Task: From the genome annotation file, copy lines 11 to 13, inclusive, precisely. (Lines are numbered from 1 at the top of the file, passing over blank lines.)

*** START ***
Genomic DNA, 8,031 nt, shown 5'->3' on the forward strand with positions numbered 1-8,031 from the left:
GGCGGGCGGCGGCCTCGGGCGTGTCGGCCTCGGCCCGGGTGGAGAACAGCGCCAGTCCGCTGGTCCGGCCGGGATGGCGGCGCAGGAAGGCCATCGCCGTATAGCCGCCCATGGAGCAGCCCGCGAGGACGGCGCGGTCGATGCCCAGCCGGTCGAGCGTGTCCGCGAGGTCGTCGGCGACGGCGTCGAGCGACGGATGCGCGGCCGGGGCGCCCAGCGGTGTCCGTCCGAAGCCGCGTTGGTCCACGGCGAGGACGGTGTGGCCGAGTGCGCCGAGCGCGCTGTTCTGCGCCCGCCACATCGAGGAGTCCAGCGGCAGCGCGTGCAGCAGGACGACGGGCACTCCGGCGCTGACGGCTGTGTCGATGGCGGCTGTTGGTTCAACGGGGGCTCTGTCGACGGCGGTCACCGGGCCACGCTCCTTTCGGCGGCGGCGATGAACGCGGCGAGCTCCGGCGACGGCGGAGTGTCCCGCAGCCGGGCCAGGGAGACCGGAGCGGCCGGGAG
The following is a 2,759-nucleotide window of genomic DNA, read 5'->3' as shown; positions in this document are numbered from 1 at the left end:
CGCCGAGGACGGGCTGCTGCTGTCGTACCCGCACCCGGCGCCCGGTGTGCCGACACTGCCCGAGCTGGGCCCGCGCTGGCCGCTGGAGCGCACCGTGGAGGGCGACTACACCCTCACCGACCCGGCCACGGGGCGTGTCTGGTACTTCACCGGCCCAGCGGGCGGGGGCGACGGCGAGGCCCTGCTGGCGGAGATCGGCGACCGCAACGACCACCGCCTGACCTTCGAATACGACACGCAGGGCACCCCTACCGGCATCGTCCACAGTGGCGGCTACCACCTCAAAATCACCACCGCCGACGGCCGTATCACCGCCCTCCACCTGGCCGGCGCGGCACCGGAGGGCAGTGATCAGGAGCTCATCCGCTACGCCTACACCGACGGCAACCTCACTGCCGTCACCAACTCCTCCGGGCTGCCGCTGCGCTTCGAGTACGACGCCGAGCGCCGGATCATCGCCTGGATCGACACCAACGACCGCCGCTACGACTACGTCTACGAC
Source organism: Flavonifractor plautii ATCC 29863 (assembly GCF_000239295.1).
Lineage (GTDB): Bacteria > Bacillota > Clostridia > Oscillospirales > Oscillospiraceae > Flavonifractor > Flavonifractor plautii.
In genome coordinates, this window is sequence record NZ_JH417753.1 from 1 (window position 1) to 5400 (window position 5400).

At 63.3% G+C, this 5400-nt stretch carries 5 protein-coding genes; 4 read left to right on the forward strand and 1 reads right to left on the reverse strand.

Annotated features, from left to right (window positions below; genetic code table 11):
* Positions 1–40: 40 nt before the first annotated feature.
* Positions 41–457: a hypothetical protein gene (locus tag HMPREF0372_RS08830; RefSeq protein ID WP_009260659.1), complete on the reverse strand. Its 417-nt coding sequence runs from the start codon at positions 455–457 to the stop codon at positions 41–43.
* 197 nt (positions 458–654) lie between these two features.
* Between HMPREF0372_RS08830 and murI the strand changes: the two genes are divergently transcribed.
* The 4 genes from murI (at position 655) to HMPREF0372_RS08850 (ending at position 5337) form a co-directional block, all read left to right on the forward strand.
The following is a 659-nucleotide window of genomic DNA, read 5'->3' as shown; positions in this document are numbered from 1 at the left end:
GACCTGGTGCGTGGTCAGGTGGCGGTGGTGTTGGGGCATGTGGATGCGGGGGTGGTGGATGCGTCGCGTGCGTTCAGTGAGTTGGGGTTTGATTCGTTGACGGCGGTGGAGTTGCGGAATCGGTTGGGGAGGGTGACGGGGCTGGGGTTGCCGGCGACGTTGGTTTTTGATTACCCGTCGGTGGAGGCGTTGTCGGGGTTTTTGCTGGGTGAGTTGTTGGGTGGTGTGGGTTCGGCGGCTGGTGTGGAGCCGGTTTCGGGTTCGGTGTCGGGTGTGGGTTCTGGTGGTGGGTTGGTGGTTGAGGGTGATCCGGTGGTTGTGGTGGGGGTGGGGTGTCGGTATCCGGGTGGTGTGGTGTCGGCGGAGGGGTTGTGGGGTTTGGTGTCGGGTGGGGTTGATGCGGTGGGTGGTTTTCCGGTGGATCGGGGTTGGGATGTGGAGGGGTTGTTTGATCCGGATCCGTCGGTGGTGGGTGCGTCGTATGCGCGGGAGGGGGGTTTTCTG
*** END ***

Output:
* Positions 41–457: a hypothetical protein gene (locus tag HMPREF0372_RS08830; RefSeq protein ID WP_009260659.1), complete on the reverse strand. Its 417-nt coding sequence runs from the start codon at positions 455–457 to the stop codon at positions 41–43.
* 197 nt (positions 458–654) lie between these two features.
* Between HMPREF0372_RS08830 and murI the strand changes: the two genes are divergently transcribed.